QD-OLED: OLED aka Organic Light Emitting Diodes are a series of organic thin films sandwiched between two thin-film conductive electrodes. They emit light when electricity is passed as an immediate response. Right now, they were used to create a series of digital displays including mobile phones, tablets, smartwatches and televisions. The first television sets featuring an OLED display entered the market in 2008 and they were produced by Sony. Since then the monopoly of OLED is continuing to this date. The technology was even adopted into various forms such as AMOLED, PMOLED.
Manufacturers are leaning towards OLED and AMOLED panels due to their thinner, lighter, and more flexible nature than the crystalline layers. Therefore, OLED panels are getting a better marketing cap than LCDs and other display ranges. OLEDs are more power-efficient, have a better picture quality, and also support faster motion response than other display technologies. All these factors are propelling the market growth of OLED. According to a recent study conducted by VMR, it has been observed that the AMOLED Display (a type of OLED display) Market size was valued at USD 7.5 Billion in 2020 and is projected to reach USD 34.84 Billion by 2028. However, this phenomenon might take a serious turn with the introduction of QD-OLED, a next-generation display technology.
What is Quantum Dot Light Emitting Diode (QD-OLED)? How does it work?
QD-OLED stands for Quantum Dot Organic Light Emitting Diode, a next-generation Quantum dot display technology that works based on “Quantum Dot Filter“. It uses Quantum Dots (QD), semiconductor nanocrystals as a base that can produce pure monochromatic red, green, and blue light. This technology has amassed a lot of hype at CES 2022. Samsung quoted the Quantum dot technology is gonna be the next big thing in TVs.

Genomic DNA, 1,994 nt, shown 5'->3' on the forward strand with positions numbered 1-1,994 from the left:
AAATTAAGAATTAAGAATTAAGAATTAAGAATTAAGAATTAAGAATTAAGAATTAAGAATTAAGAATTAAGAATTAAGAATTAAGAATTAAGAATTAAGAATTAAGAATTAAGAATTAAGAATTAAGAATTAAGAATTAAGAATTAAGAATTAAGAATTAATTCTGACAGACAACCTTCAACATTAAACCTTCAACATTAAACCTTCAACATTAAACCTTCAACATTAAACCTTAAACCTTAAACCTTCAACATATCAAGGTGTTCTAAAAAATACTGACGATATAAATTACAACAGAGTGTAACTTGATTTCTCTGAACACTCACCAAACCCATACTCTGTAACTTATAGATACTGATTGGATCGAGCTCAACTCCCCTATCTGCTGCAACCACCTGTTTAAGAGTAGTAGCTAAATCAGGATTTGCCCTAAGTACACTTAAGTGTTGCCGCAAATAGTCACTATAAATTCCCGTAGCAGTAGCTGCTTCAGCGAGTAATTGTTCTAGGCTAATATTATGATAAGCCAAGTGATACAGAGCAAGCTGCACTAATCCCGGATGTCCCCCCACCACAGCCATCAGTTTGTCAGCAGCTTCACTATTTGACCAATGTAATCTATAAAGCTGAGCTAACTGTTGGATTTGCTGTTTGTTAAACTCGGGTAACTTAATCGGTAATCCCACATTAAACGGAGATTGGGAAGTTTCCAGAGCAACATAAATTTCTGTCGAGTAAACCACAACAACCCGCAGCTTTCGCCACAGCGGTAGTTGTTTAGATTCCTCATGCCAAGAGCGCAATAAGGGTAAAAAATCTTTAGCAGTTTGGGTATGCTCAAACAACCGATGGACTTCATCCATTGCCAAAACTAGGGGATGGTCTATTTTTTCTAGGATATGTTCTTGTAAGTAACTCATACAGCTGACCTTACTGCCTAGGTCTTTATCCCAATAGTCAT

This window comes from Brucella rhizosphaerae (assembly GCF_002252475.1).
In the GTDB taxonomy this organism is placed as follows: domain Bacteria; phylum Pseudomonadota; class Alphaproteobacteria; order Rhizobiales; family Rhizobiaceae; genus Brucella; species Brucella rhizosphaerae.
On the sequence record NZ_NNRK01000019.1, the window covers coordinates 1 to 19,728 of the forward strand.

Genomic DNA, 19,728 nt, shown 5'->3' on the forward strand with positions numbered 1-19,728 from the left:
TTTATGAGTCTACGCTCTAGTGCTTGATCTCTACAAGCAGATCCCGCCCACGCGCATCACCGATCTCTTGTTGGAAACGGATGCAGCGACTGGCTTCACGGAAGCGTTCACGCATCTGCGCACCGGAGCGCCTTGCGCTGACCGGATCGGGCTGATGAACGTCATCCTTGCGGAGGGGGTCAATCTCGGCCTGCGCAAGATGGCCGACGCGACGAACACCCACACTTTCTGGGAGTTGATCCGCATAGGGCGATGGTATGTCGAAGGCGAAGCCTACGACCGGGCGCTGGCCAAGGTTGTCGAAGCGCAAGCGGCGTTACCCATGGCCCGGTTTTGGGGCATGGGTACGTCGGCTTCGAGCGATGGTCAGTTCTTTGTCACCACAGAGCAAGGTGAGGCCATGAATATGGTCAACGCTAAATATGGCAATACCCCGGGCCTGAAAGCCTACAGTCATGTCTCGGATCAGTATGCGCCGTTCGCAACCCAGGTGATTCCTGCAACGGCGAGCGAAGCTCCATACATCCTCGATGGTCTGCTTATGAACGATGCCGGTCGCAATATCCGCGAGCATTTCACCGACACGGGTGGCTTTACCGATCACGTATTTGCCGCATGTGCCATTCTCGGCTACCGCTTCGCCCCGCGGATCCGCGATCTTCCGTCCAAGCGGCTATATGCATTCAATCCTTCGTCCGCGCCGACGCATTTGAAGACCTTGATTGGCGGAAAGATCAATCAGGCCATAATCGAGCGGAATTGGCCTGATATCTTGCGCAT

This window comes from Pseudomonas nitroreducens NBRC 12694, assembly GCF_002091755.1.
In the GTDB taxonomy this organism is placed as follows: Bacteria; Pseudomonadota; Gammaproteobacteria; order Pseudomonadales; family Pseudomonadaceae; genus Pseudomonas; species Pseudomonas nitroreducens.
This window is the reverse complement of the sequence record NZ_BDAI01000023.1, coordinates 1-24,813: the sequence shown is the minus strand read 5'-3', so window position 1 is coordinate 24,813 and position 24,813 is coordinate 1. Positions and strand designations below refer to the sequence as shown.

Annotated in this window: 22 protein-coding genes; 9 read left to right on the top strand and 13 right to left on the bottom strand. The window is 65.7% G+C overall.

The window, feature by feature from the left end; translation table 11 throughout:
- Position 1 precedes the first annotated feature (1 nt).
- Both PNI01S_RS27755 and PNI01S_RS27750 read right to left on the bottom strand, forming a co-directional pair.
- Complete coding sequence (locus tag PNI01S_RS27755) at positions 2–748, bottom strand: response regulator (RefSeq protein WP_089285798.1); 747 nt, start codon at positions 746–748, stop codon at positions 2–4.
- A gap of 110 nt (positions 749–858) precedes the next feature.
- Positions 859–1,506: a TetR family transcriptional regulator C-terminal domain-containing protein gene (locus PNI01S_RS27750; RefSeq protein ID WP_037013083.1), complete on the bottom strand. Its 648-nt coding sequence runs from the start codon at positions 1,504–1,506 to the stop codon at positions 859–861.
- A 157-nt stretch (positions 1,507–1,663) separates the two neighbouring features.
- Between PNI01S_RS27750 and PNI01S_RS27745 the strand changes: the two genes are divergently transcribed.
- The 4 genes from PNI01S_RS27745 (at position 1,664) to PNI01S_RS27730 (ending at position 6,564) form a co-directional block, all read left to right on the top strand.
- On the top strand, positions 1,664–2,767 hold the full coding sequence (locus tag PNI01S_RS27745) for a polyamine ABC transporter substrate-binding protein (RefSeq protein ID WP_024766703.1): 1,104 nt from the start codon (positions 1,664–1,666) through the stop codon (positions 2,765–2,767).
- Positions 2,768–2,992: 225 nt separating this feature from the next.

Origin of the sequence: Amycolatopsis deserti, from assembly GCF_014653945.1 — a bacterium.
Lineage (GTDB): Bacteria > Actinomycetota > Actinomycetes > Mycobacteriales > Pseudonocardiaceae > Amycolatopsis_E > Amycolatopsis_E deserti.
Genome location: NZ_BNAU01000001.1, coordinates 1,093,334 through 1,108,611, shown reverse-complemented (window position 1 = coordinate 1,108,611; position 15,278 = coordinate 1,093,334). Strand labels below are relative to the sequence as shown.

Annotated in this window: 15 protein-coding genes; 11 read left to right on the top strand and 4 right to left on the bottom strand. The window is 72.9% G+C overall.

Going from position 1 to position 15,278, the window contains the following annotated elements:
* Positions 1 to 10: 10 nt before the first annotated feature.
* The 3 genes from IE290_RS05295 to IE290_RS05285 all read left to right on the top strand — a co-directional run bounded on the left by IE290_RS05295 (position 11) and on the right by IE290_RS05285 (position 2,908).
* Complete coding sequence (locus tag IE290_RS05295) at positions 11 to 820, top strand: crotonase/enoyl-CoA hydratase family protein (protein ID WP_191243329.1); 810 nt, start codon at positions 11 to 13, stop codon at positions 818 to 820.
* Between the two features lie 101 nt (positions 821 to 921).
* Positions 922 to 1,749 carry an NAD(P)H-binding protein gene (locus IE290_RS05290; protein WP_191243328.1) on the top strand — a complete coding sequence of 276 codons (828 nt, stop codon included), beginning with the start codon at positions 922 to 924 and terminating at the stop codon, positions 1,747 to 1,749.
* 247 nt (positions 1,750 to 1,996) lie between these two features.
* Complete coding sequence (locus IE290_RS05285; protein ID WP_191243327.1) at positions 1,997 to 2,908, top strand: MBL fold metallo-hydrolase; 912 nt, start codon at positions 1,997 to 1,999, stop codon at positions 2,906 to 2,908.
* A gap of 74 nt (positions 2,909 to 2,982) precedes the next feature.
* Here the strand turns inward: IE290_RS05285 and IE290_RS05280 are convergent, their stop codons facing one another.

Unlike, OLED which works on having 4 RGBW (Red, Green, Blue, and White) subpixels, QD-OLED does not need the fourth sub-pixel. QD-OLED works on utilising the normal RGB structure. As QD-OLED does not utilise the fourth pixel, the RGB subpixels can be made larger to fill the extra space, increasing their luminous output.
OLED panels are known to produce deep blacks, have wide viewing angles, and have a broad colour range. On the other hand, Quantum dots are known to improve colour purity and peak brightness. What happens when they were mixed? That’s the idea behind QD-OLED. QD-OLED might surely become the next-gen standard for TV’s and other displays since the technology possesses the capability to bring OLED and Quantum Dots together.
QD-OLED: Why so Hype around it?
The concept of using Quantum Dots is nothing new. It has been proposed and used since the 1990s. However, the only reason why QD-OLED is getting hype around it is due to Samsung is pushing it as the next-generation technology. For the past decade, LG Displays has held a monopoly in the panels used for OLED TVs. Long back in 2013, both LG and Samsung jumped into the OLED market at the same time. However, Samsung quickly withdrew from the competition due to its high production costs. LG, however, got hold of it and went sky high with it.